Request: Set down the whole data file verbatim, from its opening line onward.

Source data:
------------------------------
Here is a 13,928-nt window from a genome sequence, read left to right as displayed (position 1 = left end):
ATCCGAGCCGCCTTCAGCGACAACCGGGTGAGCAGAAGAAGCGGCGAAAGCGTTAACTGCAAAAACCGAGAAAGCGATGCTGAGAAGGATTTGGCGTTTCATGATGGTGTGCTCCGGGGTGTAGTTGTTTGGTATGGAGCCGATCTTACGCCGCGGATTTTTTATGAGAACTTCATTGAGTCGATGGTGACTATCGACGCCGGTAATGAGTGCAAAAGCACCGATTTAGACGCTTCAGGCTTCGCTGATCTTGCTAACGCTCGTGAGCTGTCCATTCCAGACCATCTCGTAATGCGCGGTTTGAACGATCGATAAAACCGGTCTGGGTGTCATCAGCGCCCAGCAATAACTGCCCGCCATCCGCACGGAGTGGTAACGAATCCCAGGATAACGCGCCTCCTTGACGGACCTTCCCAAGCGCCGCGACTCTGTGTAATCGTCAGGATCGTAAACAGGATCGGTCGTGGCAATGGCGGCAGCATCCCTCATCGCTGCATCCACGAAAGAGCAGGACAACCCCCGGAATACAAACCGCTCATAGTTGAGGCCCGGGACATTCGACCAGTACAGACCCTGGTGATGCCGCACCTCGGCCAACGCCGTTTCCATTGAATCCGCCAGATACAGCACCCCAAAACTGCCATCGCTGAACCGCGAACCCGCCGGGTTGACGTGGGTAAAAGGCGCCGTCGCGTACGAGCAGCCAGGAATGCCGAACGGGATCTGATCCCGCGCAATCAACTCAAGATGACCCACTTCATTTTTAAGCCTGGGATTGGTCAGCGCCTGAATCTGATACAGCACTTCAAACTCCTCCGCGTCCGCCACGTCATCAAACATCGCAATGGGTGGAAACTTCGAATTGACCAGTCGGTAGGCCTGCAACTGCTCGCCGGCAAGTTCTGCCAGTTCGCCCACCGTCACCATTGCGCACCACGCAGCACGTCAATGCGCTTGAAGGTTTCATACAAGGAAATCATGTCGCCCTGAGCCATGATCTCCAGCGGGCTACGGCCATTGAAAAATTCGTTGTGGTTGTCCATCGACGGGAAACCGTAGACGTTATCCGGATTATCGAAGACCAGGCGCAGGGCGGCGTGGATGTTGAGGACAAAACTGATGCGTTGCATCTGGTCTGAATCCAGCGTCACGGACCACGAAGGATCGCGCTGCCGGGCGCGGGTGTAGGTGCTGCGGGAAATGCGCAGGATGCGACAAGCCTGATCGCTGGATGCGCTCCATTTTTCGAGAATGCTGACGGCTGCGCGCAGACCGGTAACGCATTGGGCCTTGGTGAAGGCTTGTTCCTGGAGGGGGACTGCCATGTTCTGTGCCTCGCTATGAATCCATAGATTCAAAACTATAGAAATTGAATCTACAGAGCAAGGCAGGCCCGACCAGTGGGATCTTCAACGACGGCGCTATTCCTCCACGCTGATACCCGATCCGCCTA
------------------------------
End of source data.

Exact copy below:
Here is a 13,928-nt window from a genome sequence, read left to right as displayed (position 1 = left end):
ATCCGAGCCGCCTTCAGCGACAACCGGGTGAGCAGAAGAAGCGGCGAAAGCGTTAACTGCAAAAACCGAGAAAGCGATGCTGAGAAGGATTTGGCGTTTCATGATGGTGTGCTCCGGGGTGTAGTTGTTTGGTATGGAGCCGATCTTACGCCGCGGATTTTTTATGAGAACTTCATTGAGTCGATGGTGACTATCGACGCCGGTAATGAGTGCAAAAGCACCGATTTAGACGCTTCAGGCTTCGCTGATCTTGCTAACGCTCGTGAGCTGTCCATTCCAGACCATCTCGTAATGCGCGGTTTGAACGATCGATAAAACCGGTCTGGGTGTCATCAGCGCCCAGCAATAACTGCCCGCCATCCGCACGGAGTGGTAACGAATCCCAGGATAACGCGCCTCCTTGACGGACCTTCCCAAGCGCCGCGACTCTGTGTAATCGTCAGGATCGTAAACAGGATCGGTCGTGGCAATGGCGGCAGCATCCCTCATCGCTGCATCCACGAAAGAGCAGGACAACCCCCGGAATACAAACCGCTCATAGTTGAGGCCCGGGACATTCGACCAGTACAGACCCTGGTGATGCCGCACCTCGGCCAACGCCGTTTCCATTGAATCCGCCAGATACAGCACCCCAAAACTGCCATCGCTGAACCGCGAACCCGCCGGGTTGACGTGGGTAAAAGGCGCCGTCGCGTACGAGCAGCCAGGAATGCCGAACGGGATCTGATCCCGCGCAATCAACTCAAGATGACCCACTTCATTTTTAAGCCTGGGATTGGTCAGCGCCTGAATCTGATACAGCACTTCAAACTCCTCCGCGTCCGCCACGTCATCAAACATCGCAATGGGTGGAAACTTCGAATTGACCAGTCGGTAGGCCTGCAACTGCTCGCCGGCAAGTTCTGCCAGTTCGCCCACCGTCACCATTGCGCACCACGCAGCACGTCAATGCGCTTGAAGGTTTCATACAAGGAAATCATGTCGCCCTGAGCCATGATCTCCAGCGGGCTACGGCCATTGAAAAATTCGTTGTGGTTGTCCATCGACGGGAAACCGTAGACGTTATCCGGATTATCGAAGACCAGGCGCAGGGCGGCGTGGATGTTGAGGACAAAACTGATGCGTTGCATCTGGTCTGAATCCAGCGTCACGGACCACGAAGGATCGCGCTGCCGGGCGCGGGTGTAGGTGCTGCGGGAAATGCGCAGGATGCGACAAGCCTGATCGCTGGATGCGCTCCATTTTTCGAGAATGCTGACGGCTGCGCGCAGACCGGTAACGCATTGGGCCTTGGTGAAGGCTTGTTCCTGGAGGGGGACTGCCATGTTCTGTGCCTCGCTATGAATCCATAGATTCAAAACTATAGAAATTGAATCTACAGAGCAAGGCAGGCCCGACCAGTGGGATCTTCAACGACGGCGCTATTCCTCCACGCTGATACCCGATCCGCCTA